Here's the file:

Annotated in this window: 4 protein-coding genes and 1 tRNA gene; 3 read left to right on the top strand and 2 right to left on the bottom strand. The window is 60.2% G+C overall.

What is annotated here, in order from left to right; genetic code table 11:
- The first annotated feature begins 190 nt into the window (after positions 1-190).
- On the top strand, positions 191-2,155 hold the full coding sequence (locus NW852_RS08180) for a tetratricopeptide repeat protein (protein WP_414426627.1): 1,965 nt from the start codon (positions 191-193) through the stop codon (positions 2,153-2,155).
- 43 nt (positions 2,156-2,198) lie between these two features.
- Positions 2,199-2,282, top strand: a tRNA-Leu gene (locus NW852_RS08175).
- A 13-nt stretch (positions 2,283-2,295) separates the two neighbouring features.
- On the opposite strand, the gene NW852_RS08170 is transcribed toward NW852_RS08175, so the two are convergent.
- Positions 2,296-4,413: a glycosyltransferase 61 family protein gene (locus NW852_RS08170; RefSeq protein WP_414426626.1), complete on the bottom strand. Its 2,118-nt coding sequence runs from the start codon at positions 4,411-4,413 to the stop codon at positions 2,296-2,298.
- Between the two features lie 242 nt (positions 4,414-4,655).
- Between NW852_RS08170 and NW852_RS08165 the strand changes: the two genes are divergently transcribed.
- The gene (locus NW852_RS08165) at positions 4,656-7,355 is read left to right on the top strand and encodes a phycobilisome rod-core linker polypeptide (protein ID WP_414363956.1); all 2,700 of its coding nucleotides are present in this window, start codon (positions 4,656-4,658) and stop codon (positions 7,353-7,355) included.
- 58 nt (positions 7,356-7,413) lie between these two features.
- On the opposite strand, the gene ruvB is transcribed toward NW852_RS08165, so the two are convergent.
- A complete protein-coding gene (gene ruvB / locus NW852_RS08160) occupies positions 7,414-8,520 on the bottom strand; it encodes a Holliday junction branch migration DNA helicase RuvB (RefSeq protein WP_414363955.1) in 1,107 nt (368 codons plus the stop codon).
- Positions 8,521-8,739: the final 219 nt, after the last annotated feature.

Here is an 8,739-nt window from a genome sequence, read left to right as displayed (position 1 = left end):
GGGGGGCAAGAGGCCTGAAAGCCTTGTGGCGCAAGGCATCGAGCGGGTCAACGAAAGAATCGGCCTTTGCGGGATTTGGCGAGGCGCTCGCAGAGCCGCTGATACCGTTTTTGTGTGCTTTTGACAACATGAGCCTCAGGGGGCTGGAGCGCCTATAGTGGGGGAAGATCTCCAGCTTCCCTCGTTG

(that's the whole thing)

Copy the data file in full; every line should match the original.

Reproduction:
Annotated in this window: 4 protein-coding genes and 1 tRNA gene; 3 read left to right on the top strand and 2 right to left on the bottom strand. The window is 60.2% G+C overall.

What is annotated here, in order from left to right; genetic code table 11:
- The first annotated feature begins 190 nt into the window (after positions 1-190).
- On the top strand, positions 191-2,155 hold the full coding sequence (locus NW852_RS08180) for a tetratricopeptide repeat protein (protein WP_414426627.1): 1,965 nt from the start codon (positions 191-193) through the stop codon (positions 2,153-2,155).
- 43 nt (positions 2,156-2,198) lie between these two features.
- Positions 2,199-2,282, top strand: a tRNA-Leu gene (locus NW852_RS08175).
- A 13-nt stretch (positions 2,283-2,295) separates the two neighbouring features.
- On the opposite strand, the gene NW852_RS08170 is transcribed toward NW852_RS08175, so the two are convergent.
- Positions 2,296-4,413: a glycosyltransferase 61 family protein gene (locus NW852_RS08170; RefSeq protein WP_414426626.1), complete on the bottom strand. Its 2,118-nt coding sequence runs from the start codon at positions 4,411-4,413 to the stop codon at positions 2,296-2,298.
- Between the two features lie 242 nt (positions 4,414-4,655).
- Between NW852_RS08170 and NW852_RS08165 the strand changes: the two genes are divergently transcribed.
- The gene (locus NW852_RS08165) at positions 4,656-7,355 is read left to right on the top strand and encodes a phycobilisome rod-core linker polypeptide (protein ID WP_414363956.1); all 2,700 of its coding nucleotides are present in this window, start codon (positions 4,656-4,658) and stop codon (positions 7,353-7,355) included.
- 58 nt (positions 7,356-7,413) lie between these two features.
- On the opposite strand, the gene ruvB is transcribed toward NW852_RS08165, so the two are convergent.
- A complete protein-coding gene (gene ruvB / locus NW852_RS08160) occupies positions 7,414-8,520 on the bottom strand; it encodes a Holliday junction branch migration DNA helicase RuvB (RefSeq protein WP_414363955.1) in 1,107 nt (368 codons plus the stop codon).
- Positions 8,521-8,739: the final 219 nt, after the last annotated feature.

Here is an 8,739-nt window from a genome sequence, read left to right as displayed (position 1 = left end):
GGGGGGCAAGAGGCCTGAAAGCCTTGTGGCGCAAGGCATCGAGCGGGTCAACGAAAGAATCGGCCTTTGCGGGATTTGGCGAGGCGCTCGCAGAGCCGCTGATACCGTTTTTGTGTGCTTTTGACAACATGAGCCTCAGGGGGCTGGAGCGCCTATAGTGGGGGAAGATCTCCAGCTTCCCTCGTTG